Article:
Who but Robert Lepage would set a piece that is partly about the Iraq War in a Las Vegas hotel and its desert environs?
And who but this Quebecquois prodigy would choose to present it through the interwoven stories of (among others) – a nerdy string theorist and his pregnant partner who have come to be married by an Elvis impersonator; a recovering gambling addict from England who has, at reckless personal risk, travelled to the casino capital of the world for a TV sales convention; and a couple of soldiers – one from Spain, one from Denmark – being trained in a fake Iraqi village for combat in another desert.
The last of these, in particular, yammers with potential. But though there's a scene where a search party's raid on a Baghdad house turns out to be a practice session in Nevada, nowhere else does Lepage draw sufficiently suggestive parallels between the phony theme-park appropriations of Las Vegas and the fabricated speciousness of the reasons for going to war.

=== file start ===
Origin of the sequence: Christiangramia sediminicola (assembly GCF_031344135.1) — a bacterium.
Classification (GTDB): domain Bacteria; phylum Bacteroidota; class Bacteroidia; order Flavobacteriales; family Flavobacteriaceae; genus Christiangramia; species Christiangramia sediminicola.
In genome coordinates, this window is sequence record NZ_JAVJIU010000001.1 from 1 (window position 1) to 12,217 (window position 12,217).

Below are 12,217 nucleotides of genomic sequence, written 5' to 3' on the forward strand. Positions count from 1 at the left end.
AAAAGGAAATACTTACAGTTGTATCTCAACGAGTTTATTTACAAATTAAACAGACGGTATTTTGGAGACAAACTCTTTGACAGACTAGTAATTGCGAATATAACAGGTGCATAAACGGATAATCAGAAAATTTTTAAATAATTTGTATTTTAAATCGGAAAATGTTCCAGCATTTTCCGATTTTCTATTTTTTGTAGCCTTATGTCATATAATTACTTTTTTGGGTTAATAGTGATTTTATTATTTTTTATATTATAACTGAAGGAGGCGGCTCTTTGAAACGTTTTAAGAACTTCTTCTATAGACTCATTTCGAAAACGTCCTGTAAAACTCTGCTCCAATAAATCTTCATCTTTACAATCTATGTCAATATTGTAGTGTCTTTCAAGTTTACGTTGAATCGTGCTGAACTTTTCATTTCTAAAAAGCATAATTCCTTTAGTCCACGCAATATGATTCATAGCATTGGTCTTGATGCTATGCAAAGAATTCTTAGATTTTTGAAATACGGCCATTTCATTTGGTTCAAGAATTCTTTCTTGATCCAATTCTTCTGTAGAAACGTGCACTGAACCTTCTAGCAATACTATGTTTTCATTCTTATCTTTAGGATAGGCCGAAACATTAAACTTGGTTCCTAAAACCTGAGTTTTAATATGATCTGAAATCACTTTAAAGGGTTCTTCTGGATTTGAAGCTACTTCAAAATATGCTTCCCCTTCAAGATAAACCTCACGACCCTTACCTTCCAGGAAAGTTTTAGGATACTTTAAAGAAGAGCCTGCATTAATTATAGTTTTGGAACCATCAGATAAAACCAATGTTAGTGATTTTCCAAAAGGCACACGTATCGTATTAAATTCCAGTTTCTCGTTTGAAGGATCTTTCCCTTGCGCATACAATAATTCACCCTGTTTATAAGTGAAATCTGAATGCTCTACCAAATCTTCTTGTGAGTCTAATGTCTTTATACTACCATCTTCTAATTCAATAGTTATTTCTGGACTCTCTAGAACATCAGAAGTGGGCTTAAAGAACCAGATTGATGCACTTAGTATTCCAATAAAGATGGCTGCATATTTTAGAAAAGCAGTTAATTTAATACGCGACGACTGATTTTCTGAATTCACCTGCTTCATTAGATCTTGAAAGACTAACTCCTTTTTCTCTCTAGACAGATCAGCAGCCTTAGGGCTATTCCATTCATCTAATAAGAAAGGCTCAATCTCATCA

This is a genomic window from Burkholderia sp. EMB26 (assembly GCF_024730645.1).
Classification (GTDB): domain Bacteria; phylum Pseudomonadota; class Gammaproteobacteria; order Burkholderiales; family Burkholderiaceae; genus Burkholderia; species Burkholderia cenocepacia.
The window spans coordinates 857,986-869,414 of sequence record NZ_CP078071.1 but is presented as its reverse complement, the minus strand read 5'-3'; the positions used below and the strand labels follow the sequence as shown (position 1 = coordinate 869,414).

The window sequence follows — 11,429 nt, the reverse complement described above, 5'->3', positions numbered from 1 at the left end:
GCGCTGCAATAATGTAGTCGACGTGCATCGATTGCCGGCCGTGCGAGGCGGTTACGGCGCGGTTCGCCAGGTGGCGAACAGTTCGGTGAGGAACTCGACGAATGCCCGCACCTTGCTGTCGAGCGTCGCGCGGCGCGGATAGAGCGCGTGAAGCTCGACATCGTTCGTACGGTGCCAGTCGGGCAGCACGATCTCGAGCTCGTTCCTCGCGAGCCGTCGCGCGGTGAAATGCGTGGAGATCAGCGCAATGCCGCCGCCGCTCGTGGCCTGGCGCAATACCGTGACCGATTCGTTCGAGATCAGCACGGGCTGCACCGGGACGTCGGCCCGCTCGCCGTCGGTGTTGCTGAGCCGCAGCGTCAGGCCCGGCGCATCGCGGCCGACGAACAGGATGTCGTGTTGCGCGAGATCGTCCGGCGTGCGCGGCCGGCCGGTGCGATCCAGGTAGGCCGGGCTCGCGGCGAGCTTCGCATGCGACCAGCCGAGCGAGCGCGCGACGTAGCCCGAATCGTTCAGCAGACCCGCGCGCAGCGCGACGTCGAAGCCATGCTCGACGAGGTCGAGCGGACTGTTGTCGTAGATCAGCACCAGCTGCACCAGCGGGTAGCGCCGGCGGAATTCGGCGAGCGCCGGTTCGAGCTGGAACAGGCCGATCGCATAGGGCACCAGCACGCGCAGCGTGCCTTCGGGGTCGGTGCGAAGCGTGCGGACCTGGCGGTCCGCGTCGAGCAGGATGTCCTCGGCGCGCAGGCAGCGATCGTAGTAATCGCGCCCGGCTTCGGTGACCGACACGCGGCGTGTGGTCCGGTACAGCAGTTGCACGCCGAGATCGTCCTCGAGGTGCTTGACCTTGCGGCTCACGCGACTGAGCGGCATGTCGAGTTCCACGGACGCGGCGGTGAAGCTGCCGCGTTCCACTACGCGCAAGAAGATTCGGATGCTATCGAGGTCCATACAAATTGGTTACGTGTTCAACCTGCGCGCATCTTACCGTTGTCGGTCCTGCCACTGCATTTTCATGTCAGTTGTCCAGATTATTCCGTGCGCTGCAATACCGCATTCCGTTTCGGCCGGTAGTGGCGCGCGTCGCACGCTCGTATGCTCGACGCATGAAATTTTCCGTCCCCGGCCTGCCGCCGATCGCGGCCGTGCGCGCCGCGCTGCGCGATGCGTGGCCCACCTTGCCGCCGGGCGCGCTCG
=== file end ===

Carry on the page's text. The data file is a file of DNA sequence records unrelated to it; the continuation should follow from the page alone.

You look to this theatre-maker at his superb best (as in, say, The Far Side of the Moon and Lipsynch) to make thought-provoking synaptic connections between his disparate strands. Here, though, the links feel strained and forced. Oppressed by a sinister, pervy closet case of a sergeant and equipped with a rather convenient identity complex about medieval Crusaders, the gay Danish soldier is eventually driven to the most desperate form of role-play and gets to mouth, in a terribly rigged-sounding way, the belief that a war on terror can never end.
Running at an unbroken, bladder-testing two and half hours, the piece is the first of a projected tetralogy, each of which will explore the subtext of a playing card suit. The martial symbolism stems from the fact that “spades” are also known as “swords”, while the Knave of Spades is Satan who appears here as a louche, stetson-wearing cowboy capable of leading folk astray into different dimensions and turning “string theory” into a bondage game.
But while the in-the-round staging is logistically impressive as it morphs between settings and while you can hardly believe at the end that the whole thing has been performed by a multi-lingual cast of just six, I am not convinced that Lepage has sensuously woven the idea of circularity into the fabric of the story. Watching this seriously under-developed ponderous/puckish soap opera is like staying in a monumental but only half-built hotel.
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